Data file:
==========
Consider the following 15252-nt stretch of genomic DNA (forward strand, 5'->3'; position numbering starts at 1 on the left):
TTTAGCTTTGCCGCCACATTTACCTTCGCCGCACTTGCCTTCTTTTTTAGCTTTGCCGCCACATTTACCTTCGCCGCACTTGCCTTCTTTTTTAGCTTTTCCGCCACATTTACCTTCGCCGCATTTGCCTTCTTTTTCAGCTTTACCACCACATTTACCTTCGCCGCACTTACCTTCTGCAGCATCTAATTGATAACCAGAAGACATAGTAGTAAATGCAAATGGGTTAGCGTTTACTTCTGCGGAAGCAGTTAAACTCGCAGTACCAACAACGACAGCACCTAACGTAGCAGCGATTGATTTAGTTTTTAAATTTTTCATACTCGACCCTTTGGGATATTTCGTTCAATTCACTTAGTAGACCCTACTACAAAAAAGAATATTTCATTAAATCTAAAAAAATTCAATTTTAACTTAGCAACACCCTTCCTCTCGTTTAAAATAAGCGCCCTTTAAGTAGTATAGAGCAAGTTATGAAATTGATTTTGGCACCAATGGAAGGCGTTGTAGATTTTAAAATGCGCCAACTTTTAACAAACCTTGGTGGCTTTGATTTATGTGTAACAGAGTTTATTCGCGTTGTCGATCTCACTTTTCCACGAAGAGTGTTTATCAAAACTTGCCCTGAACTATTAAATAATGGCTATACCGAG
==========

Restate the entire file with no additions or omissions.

Consider the following 15252-nt stretch of genomic DNA (forward strand, 5'->3'; position numbering starts at 1 on the left):
TTTAGCTTTGCCGCCACATTTACCTTCGCCGCACTTGCCTTCTTTTTTAGCTTTGCCGCCACATTTACCTTCGCCGCACTTGCCTTCTTTTTTAGCTTTTCCGCCACATTTACCTTCGCCGCATTTGCCTTCTTTTTCAGCTTTACCACCACATTTACCTTCGCCGCACTTACCTTCTGCAGCATCTAATTGATAACCAGAAGACATAGTAGTAAATGCAAATGGGTTAGCGTTTACTTCTGCGGAAGCAGTTAAACTCGCAGTACCAACAACGACAGCACCTAACGTAGCAGCGATTGATTTAGTTTTTAAATTTTTCATACTCGACCCTTTGGGATATTTCGTTCAATTCACTTAGTAGACCCTACTACAAAAAAGAATATTTCATTAAATCTAAAAAAATTCAATTTTAACTTAGCAACACCCTTCCTCTCGTTTAAAATAAGCGCCCTTTAAGTAGTATAGAGCAAGTTATGAAATTGATTTTGGCACCAATGGAAGGCGTTGTAGATTTTAAAATGCGCCAACTTTTAACAAACCTTGGTGGCTTTGATTTATGTGTAACAGAGTTTATTCGCGTTGTCGATCTCACTTTTCCACGAAGAGTGTTTATCAAAACTTGCCCTGAACTATTAAATAATGGCTATACCGAG